Google revamps network via OpenFlow

Google is betting on an open source network management architecture and its own routers.
Written by Larry Dignan, Contributor

Google has outlined how it revamped its network, which ranks up there with large Internet service providers, via an open source networking technology called OpenFlow.

Wired's Steven Levy outlined Google's plans, which were unveiled at the Open Networking Summit. Urs Hölzle, Google's infrastructure head, outlined OpenFlow and the company's returns on investment.

Among the key points:

  • Hölzle said that Google is making its own networking gear---it already makes its own servers. Google's routers power the G-Scale network.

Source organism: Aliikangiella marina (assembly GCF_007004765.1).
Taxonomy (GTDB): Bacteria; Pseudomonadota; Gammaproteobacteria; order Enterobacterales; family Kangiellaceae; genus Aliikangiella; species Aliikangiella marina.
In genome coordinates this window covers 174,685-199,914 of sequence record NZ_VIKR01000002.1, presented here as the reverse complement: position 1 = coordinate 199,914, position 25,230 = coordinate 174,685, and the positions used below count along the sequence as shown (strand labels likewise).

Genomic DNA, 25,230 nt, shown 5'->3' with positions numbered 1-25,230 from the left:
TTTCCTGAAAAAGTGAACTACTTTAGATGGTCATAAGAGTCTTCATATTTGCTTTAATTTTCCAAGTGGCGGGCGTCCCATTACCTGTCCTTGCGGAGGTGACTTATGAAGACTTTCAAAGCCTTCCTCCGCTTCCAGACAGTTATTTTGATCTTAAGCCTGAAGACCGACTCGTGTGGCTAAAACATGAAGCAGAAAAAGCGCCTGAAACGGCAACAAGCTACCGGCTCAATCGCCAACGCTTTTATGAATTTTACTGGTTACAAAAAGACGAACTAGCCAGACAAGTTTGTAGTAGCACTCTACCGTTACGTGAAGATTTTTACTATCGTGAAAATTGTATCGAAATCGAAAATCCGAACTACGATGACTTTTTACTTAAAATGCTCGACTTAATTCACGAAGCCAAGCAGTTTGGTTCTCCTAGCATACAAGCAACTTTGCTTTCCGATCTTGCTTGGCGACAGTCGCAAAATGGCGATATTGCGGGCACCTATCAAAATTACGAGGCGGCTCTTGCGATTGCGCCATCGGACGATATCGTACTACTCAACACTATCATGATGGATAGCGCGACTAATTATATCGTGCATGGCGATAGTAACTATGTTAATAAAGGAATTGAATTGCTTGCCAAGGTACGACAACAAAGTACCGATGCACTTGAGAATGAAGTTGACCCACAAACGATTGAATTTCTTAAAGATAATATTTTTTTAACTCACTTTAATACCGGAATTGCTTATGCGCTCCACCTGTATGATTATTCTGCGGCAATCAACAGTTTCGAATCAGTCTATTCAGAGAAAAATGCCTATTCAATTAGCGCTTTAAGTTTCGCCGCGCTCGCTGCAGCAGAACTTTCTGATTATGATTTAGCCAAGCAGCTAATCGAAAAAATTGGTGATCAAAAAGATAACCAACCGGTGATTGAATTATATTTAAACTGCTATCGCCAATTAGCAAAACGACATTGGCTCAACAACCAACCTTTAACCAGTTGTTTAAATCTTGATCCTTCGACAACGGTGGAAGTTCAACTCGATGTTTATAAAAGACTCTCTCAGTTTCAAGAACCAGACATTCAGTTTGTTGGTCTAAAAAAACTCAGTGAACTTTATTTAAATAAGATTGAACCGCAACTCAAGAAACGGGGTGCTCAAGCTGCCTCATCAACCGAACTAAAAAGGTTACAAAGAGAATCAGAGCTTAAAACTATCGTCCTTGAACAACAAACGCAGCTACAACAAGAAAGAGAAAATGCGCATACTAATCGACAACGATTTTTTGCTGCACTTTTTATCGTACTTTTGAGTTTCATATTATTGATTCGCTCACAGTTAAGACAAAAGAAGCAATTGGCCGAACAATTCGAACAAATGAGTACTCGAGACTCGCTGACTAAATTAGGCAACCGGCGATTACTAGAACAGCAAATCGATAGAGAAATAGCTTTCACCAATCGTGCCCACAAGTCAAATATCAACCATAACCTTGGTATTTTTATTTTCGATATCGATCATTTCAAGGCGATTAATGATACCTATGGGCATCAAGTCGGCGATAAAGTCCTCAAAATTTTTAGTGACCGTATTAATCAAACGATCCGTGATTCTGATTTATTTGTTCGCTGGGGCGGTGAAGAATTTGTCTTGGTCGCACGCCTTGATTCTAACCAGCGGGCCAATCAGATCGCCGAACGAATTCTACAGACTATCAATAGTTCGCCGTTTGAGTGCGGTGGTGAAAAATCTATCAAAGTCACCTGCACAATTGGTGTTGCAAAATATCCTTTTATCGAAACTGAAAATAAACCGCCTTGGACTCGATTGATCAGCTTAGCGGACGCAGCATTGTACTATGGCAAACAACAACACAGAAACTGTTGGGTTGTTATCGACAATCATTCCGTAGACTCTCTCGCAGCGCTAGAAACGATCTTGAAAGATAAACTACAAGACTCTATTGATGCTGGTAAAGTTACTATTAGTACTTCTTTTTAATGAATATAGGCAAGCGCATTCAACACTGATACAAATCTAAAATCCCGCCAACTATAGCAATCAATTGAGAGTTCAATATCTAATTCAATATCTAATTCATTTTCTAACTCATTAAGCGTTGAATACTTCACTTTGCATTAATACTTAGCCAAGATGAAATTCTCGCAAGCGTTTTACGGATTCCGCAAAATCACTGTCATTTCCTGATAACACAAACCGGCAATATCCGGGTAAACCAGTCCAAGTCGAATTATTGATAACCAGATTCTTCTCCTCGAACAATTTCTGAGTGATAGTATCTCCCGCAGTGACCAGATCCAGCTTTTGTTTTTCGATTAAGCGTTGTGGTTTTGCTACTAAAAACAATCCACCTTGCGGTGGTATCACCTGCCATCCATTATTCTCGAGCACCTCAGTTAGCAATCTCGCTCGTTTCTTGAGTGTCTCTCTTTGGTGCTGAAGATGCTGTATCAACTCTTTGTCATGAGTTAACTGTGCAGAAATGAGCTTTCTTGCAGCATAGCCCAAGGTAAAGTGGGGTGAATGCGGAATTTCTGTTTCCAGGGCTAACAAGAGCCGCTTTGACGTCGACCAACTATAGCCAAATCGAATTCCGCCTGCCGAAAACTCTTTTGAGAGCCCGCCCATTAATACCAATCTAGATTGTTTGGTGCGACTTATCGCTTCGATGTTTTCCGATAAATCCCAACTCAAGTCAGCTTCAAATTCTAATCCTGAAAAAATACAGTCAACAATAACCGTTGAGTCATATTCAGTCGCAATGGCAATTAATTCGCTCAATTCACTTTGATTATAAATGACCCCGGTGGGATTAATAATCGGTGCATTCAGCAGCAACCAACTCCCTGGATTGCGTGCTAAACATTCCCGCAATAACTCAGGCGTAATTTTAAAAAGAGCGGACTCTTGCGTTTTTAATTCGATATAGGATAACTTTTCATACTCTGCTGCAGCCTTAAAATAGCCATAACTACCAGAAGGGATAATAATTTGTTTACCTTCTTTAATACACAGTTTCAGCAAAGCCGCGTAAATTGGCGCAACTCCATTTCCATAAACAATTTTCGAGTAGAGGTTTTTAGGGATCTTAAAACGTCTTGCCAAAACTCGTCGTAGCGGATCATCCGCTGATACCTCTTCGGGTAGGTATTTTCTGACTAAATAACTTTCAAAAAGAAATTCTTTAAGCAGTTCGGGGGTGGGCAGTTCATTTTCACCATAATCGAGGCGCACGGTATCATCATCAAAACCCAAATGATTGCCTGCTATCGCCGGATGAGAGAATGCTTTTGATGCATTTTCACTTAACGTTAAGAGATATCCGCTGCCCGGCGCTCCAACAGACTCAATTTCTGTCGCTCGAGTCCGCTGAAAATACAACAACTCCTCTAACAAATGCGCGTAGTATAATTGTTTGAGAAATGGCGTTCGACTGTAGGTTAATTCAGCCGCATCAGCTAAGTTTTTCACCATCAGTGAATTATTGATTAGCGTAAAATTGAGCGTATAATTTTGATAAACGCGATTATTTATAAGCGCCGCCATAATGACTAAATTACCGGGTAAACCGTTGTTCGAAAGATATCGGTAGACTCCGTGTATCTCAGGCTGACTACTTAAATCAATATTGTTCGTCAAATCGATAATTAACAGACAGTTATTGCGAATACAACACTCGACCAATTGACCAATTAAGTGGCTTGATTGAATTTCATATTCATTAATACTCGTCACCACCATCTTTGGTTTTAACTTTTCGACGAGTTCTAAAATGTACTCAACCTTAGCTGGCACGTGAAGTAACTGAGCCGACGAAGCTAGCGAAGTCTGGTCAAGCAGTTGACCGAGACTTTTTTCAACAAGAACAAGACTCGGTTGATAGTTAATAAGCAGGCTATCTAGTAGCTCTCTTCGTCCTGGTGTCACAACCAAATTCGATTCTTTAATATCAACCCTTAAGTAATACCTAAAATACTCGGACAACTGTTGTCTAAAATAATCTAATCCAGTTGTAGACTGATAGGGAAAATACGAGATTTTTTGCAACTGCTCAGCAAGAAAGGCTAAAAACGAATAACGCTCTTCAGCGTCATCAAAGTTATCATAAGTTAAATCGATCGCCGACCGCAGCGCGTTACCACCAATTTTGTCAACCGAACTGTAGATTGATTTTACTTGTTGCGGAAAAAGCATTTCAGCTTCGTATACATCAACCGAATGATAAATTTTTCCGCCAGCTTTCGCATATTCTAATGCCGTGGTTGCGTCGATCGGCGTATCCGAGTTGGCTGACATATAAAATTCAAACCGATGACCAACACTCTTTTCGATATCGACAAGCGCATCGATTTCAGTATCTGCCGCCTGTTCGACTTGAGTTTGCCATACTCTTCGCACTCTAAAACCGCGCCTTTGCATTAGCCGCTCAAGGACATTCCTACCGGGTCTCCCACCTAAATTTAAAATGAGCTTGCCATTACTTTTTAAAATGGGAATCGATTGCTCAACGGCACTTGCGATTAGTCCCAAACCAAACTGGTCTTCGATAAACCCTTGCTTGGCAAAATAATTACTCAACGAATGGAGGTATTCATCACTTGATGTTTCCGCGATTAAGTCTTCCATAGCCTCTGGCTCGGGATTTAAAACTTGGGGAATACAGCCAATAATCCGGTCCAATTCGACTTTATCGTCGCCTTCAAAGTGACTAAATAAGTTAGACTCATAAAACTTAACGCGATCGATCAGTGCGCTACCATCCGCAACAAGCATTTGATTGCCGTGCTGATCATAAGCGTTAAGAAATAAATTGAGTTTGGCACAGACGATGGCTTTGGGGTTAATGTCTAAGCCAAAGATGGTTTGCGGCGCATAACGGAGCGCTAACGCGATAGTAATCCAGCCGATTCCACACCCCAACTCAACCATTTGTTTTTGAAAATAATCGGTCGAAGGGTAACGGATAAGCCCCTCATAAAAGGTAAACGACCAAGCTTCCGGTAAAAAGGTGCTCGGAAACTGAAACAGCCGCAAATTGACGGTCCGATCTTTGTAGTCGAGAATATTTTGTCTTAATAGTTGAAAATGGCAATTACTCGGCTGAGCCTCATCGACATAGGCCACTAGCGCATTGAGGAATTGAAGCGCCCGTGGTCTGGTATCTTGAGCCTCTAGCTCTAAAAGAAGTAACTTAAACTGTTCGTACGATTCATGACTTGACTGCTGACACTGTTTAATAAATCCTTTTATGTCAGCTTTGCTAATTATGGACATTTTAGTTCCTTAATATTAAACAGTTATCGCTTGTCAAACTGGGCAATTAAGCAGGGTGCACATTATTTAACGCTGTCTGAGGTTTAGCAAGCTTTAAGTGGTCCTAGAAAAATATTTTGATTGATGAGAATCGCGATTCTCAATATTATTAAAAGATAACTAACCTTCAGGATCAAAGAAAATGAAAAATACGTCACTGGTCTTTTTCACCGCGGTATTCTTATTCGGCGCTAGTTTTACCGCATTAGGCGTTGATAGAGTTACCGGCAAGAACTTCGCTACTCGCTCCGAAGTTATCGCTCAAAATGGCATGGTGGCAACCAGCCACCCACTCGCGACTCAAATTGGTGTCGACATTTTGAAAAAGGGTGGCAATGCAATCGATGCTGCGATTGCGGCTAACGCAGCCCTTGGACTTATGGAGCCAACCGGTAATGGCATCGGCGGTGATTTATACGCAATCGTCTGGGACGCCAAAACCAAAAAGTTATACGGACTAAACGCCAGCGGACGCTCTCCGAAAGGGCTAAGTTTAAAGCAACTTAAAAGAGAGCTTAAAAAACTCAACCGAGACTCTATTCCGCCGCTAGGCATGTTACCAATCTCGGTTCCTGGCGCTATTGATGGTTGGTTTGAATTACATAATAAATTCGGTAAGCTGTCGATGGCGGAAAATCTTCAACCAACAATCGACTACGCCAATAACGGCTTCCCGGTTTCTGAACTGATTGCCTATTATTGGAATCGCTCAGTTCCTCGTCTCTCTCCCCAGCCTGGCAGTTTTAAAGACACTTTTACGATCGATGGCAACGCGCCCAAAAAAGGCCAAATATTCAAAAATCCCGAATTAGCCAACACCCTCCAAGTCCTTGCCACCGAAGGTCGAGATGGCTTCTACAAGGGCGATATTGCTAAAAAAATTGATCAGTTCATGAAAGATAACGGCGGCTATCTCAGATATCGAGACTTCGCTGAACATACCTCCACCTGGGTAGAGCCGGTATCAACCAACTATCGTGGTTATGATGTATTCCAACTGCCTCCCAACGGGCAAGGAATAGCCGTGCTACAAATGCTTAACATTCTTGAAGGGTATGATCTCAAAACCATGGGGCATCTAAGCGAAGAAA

• OpenFlow is the linchpin of Google's network overhaul. OpenFlow is an open source technology that separates packet switching and management. Control is moved to servers.
  • Software expertise is key to Google's ability to schedule traffic and offload work to regions. Google also needs to predict the time to move backups and other key tasks.
  • The swap to OpenFlow was carried out data center by data center. Networking gear was pre-deployed to take over half the capacity before grabbing the rest.
  • The returns aren't quantified just yet, but Google put hundreds of engineers on the project.

Here's a look at the OpenFlow architecture via a whitepaper.

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